By Henry D Gombya
The International Criminal Court (ICC) sitting in The Hague Friday has declined to confirm charges of alleged crimes against humanity and war crimes labelled against Callixte Mbarushimana. The abrupt announcement came late Friday evening after the Pre-Trial Chamber I refused to move his case forward to trial stage.
Mbarushimana, a Rwandan citizen, was alleged to have carried out the atrocities in Kivu Province of the Democratic Republic of Congo (DRC). The ICC Prosecutor had argued that there were sufficient evidence to try Mbarushimana on charges of crimes against humanity that included murder, rape, torture, persecution and inhumane acts. He had also been charged with war crimes that included attacks against the civilian population, destruction of property, murder, rape, torture and inhumane treatment allegedly committed between January and September 2009 in the DRC.
The majority of judges of the ICC Pre-Trial Chamber I established that the court lacked evidence to try Mbarushimana on the above crimes. But the presiding judge, Sanji Monageng dissented. The judges then ordered Mbarushimana to be released from ICC custody. But the court gave the ICC prosecutor a right to appeal the decision as well as the request to suspend his immediate release. That meant that Mbarushimana is still not a free man and was taken back to the cells awaiting the result of the ICC appeal.
Commenting on the court’s decision, Andre Kito, Coordinator of the DRC Coalition for the ICC said: “It is a reality that the FDLR (Démocratiques pour la Liberation du Rwanda) forces continue to be very active in the east of the country. The grave crimes they are committing against the civilian population have gone unpunished for many years.” He added: “The arrest of Mbarushimana and his subsequent hearings before the ICC had brought great hope to victims and affected communities in the region that justice would be delivered. So today’s decision will undoubtedly accentuate their suffering and concerns about their security.” “It must also be underlined that there are many other FDLR leaders who should also be the subject of ICC investigations, given the ever-increasing number of crimes committed by them against civilians.”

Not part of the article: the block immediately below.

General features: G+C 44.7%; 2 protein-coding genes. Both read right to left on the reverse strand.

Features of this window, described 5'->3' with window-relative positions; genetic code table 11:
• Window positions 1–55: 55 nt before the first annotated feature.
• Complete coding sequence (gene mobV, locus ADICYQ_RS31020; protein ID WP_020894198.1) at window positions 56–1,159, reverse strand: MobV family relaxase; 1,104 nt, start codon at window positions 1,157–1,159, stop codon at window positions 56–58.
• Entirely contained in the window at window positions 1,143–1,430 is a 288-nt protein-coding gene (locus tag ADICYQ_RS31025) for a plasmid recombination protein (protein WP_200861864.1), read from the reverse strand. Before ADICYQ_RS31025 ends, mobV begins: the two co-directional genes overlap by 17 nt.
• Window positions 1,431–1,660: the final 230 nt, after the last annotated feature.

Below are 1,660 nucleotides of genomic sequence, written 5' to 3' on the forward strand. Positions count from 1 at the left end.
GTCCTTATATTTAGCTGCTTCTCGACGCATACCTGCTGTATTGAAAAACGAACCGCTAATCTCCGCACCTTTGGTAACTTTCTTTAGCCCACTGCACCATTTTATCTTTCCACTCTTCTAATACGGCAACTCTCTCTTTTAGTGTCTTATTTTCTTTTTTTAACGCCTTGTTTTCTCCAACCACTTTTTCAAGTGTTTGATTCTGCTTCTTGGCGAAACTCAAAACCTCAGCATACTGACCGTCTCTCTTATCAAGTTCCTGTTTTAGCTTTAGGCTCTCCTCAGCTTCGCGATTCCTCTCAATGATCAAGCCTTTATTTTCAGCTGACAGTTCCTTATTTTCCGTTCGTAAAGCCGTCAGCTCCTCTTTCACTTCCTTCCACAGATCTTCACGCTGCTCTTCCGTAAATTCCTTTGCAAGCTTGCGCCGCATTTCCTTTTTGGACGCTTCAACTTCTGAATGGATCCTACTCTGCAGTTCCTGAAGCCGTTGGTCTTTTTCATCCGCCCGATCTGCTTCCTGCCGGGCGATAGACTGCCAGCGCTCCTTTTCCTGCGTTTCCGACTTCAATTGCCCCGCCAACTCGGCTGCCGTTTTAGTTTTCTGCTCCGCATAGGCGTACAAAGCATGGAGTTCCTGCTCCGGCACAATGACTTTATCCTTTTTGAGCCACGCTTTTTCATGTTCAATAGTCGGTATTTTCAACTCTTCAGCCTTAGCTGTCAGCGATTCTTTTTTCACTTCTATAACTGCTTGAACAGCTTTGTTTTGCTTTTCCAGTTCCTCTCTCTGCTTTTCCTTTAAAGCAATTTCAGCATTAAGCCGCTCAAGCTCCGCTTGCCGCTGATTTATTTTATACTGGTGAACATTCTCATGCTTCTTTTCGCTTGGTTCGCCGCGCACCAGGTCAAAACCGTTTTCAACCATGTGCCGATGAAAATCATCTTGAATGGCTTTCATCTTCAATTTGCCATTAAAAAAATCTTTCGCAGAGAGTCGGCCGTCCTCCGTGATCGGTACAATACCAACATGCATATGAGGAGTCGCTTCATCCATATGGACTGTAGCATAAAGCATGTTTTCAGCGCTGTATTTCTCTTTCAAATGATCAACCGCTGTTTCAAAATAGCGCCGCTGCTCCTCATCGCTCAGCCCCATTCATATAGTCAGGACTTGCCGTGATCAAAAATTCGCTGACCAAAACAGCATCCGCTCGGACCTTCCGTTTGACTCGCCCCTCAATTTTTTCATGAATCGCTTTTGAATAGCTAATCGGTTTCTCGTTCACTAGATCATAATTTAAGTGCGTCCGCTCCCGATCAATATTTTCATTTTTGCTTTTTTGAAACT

Kito went on to say it was vital that the court continued to ensure the protection of victims and witnesses that had stepped forward in the case. William Pace, a Convenor for the ICC, a civil society network of more than 2,500 NGOs in 150 countries, said: “It is equally essential for the Court to undertake comprehensive communications activities to explain the decision to victims and affected communities in Kivu Province who will feel extremely disappointed and have security concerns as well.”
Following his arrest by French authorities on October 11 last year, Mbarushimana was transferred to The Hague in January this year. Kivu is a region in the north-eastern area of the DRC that borders Lake Kivu. North and South Kivu have long been sites of conflict involving a number of actors that include the FDLR, the Armed Forces of the Democratic Republic of Congo (FARDC), the Congres National pour la Defence du Peuple (CNDP) and the MONUSCO.
The DRC is one of six situations under investigation by the ICC. It was formerly referred to the Court by the Kabila government in April 2004. Five arrest warrants have so far been issued and two trials are already ongoing. The first was for Thomas Lubanga Dyilo and the second for Germain Katanga and Matthieu Ngudjolo Chui. An arrest warrant for Bosco Ntaganda issued on April 28, 2008, remains outstanding.